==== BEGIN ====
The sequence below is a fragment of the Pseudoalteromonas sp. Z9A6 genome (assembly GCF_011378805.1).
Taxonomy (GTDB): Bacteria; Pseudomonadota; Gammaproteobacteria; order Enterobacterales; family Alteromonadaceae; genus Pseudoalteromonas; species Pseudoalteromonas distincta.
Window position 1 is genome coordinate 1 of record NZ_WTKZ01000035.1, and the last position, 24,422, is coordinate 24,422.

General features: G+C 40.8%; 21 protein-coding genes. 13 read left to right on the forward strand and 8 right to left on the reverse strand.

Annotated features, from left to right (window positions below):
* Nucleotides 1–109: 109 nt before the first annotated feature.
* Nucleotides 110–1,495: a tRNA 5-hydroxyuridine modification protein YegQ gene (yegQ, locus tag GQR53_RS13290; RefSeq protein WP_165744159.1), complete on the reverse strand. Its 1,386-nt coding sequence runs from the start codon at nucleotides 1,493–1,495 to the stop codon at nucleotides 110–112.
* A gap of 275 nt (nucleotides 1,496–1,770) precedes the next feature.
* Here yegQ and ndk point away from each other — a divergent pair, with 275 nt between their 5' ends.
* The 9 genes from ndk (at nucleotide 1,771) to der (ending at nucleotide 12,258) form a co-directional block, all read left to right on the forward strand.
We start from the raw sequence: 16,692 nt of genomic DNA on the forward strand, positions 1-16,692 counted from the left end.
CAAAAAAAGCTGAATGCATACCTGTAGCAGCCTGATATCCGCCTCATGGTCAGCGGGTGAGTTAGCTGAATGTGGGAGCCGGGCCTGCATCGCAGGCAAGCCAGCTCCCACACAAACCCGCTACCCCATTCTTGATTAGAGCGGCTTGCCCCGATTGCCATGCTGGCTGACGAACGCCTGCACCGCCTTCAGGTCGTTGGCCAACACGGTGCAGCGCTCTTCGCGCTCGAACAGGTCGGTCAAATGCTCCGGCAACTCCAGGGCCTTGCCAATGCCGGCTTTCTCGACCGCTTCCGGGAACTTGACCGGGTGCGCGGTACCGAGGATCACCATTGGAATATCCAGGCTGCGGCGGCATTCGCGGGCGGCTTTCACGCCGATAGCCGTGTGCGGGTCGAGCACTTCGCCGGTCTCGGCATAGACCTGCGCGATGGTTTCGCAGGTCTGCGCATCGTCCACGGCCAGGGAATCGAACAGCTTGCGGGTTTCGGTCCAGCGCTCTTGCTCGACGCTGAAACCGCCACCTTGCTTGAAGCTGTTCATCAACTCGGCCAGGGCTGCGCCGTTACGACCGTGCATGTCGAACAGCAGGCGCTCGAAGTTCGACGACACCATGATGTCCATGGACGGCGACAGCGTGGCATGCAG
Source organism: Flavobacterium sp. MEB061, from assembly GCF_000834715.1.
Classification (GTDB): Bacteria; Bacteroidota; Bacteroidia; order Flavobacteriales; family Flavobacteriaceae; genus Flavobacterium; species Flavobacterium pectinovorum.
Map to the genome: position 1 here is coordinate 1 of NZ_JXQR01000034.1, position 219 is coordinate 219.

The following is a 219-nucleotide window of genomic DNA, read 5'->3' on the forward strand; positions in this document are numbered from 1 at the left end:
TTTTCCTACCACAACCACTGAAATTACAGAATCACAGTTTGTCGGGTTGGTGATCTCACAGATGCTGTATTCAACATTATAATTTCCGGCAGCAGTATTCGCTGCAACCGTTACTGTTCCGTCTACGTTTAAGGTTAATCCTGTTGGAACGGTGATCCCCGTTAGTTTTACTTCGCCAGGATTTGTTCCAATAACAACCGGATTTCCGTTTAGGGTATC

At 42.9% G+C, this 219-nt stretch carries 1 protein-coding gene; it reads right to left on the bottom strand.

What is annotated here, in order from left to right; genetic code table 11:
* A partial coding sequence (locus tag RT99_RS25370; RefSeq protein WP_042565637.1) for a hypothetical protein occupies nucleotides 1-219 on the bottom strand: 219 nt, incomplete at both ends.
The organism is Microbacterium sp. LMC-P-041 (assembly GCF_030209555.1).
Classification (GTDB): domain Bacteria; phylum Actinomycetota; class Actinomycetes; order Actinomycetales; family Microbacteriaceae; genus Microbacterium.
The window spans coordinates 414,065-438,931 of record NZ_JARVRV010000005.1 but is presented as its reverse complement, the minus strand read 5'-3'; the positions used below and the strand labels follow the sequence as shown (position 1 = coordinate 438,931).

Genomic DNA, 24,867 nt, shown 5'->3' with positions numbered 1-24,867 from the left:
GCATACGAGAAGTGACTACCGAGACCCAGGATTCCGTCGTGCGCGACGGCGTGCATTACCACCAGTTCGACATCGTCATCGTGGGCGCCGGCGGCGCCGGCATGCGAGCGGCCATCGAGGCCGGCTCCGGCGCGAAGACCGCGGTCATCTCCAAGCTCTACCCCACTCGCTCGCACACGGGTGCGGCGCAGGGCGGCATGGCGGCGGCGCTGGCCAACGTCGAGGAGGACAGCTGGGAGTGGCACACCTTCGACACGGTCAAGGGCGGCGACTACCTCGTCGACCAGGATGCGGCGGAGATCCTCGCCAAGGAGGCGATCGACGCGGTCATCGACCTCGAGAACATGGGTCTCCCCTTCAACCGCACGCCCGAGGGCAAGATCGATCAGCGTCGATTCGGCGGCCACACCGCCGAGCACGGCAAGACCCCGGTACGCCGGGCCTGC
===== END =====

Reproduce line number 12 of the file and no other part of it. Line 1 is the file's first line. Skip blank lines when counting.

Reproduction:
CAAAAAAAGCTGAATGCATACCTGTAGCAGCCTGATATCCGCCTCATGGTCAGCGGGTGAGTTAGCTGAATGTGGGAGCCGGGCCTGCATCGCAGGCAAGCCAGCTCCCACACAAACCCGCTACCCCATTCTTGATTAGAGCGGCTTGCCCCGATTGCCATGCTGGCTGACGAACGCCTGCACCGCCTTCAGGTCGTTGGCCAACACGGTGCAGCGCTCTTCGCGCTCGAACAGGTCGGTCAAATGCTCCGGCAACTCCAGGGCCTTGCCAATGCCGGCTTTCTCGACCGCTTCCGGGAACTTGACCGGGTGCGCGGTACCGAGGATCACCATTGGAATATCCAGGCTGCGGCGGCATTCGCGGGCGGCTTTCACGCCGATAGCCGTGTGCGGGTCGAGCACTTCGCCGGTCTCGGCATAGACCTGCGCGATGGTTTCGCAGGTCTGCGCATCGTCCACGGCCAGGGAATCGAACAGCTTGCGGGTTTCGGTCCAGCGCTCTTGCTCGACGCTGAAACCGCCACCTTGCTTGAAGCTGTTCATCAACTCGGCCAGGGCTGCGCCGTTACGACCGTGCATGTCGAACAGCAGGCGCTCGAAGTTCGACGACACCATGATGTCCATGGACGGCGACAGCGTGGCATGCAG